1 Introduction
Mathematical morphology is strongly related to the problem of data representation. Applying a morphological filter can be seen as a test on how well the analyzed element is represented by the set of invariants of the filter. For example, applying an opening by a structuring element tells how well a shape can be represented by the supremum of translations of . The morphological skeleton [14, 17] is a typical example of description of shapes by a family of building blocks, classically homothetic spheres. It provides a disjunctive decomposition where components  for example, the spheres  can only contribute positively as they are combined by supremum. A natural question is the optimality of this additive decomposition according to a given criterion, for example its sparsity  the number of components needed to represent an object. Finding a sparse disjunctive (or partbased) representation has at least two important features: first, it allows saving resources such as memory and computation time in the processing of the represented object; secondly, it provides a better understanding of this object, as it reveals its most elementary components, hence operating a dimensionality reduction that can alleviate the issue of model overfitting. Such representations are also believed to be the ones at stake in human object recognition [18].
Similarly, the question of finding a sparse disjunctive representation of a whole database is also of great interest and will be the main focus of the present paper. More precisely, we will approximate such a representation by a nonnegative, sparse linear combination of nonnegative components, and we will call additive this representation. Given a large set of images, our concern is then to find a smaller set of nonnegative image components, called dictionary, such that any image of the database can be expressed as an additive combination of the dictionary components. As we will review in the next section, this question lies at the crossroad of two broader topics known as sparse coding and dictionary learning [13].
Besides a better understanding of the data structure, our approach is also more specifically linked to mathematical morphology applications. Inspired by recent work [1, 20], we look for image representations that can be used to efficiently calculate approximations to morphological operators. The main goal is to be able to apply morphological operators to massive sets of images by applying them only to the reduced set of dictionary images. This is especially relevant in the analysis of remote sensing hyperspectral images where different kinds of morphological decomposition, such as morphological profiles [15] are widely used. For reasons that will be explained later, sparsity and nonnegativity are sound requirements to achieve this goal. What is more, whereas the representation process can be learned offline on a training dataset, we need to compute the decomposition of any new sample online. Hence, we take advantage of the recent advances in deep, sparse and nonnegative autoencoders to design a new framework able to learn partbased representations of an image database, compatible with morphological processing.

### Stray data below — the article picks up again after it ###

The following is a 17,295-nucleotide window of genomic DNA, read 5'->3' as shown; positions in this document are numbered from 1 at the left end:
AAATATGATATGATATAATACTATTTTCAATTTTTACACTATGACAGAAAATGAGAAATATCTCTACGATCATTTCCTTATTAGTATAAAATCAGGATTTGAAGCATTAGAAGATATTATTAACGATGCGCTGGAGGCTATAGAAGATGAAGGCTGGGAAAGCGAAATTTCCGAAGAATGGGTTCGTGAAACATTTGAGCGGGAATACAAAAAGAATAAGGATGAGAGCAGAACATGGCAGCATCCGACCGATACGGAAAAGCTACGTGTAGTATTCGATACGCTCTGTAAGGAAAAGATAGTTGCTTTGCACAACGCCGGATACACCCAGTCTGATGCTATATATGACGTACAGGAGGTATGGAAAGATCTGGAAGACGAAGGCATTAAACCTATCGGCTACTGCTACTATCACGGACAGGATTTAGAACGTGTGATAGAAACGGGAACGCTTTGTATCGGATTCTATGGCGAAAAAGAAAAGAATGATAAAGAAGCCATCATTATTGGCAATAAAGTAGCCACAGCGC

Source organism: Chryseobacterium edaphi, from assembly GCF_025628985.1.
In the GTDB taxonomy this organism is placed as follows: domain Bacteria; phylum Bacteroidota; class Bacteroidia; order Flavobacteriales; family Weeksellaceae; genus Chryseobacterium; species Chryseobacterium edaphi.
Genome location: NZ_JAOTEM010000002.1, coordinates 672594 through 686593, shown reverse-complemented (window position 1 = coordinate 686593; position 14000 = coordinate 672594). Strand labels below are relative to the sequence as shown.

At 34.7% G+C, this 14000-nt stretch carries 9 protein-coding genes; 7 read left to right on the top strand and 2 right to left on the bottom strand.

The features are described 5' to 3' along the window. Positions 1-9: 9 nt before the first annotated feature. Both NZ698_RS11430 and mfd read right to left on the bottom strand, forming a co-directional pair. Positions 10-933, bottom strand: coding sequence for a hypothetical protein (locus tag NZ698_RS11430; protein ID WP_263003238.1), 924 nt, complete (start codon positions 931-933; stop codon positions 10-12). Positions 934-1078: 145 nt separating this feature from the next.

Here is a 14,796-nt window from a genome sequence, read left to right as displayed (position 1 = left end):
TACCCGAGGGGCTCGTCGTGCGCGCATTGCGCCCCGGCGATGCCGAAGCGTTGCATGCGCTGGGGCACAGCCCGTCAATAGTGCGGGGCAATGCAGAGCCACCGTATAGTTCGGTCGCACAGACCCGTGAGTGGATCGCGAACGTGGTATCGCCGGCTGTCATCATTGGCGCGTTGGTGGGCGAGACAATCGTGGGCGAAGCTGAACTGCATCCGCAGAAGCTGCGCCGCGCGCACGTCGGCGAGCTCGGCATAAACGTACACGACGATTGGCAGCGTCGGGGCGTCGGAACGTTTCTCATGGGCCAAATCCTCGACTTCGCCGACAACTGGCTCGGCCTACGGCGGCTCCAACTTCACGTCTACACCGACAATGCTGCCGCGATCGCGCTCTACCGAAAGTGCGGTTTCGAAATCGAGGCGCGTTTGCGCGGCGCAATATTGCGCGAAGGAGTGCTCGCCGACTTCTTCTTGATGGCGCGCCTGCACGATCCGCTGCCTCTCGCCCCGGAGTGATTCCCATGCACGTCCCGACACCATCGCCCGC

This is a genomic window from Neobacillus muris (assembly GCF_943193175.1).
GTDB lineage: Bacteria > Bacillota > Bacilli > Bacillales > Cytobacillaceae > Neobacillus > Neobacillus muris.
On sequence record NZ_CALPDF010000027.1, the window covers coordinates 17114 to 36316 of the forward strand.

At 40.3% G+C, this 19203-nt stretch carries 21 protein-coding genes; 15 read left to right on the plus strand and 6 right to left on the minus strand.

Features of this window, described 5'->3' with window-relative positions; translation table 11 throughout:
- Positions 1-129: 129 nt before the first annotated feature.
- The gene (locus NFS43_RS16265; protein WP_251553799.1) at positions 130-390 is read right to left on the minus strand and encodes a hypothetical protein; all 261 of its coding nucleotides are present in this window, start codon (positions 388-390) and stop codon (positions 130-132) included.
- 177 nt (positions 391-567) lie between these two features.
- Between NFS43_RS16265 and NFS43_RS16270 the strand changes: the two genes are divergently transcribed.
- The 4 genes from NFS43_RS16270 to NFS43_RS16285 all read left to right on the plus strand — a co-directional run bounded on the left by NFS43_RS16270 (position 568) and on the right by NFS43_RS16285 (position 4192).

The existing work on nonnegative sparse representations of images are reviewed in Section 2, that stands as a baseline and motivation of the present study. Then we present in Section 3 our method before showing results on two image datasets (MNIST [9] and Fashion MNIST [21]) in Section 4, and show how it compares to other deep partbased representations. We finally draw conclusions and suggest several tracks for future work in Section 5. The code for reproducing our experiments is available online^{1}^{1}1For code release, visit https://gitlab.telecomparistech.fr/imagespublic/asymae_morpho.
2 Related work
2.1 Nonnegative sparse mathematical morphology
The present work finds its original motivation in [20], where the authors set the problem of learning a representation of a large image dataset to quickly compute approximations of morphological operators on the images. They find a good representation in the sparse variant of Nonnegative Matrix Factorization (sparse NMF) [7], that we present hereafter.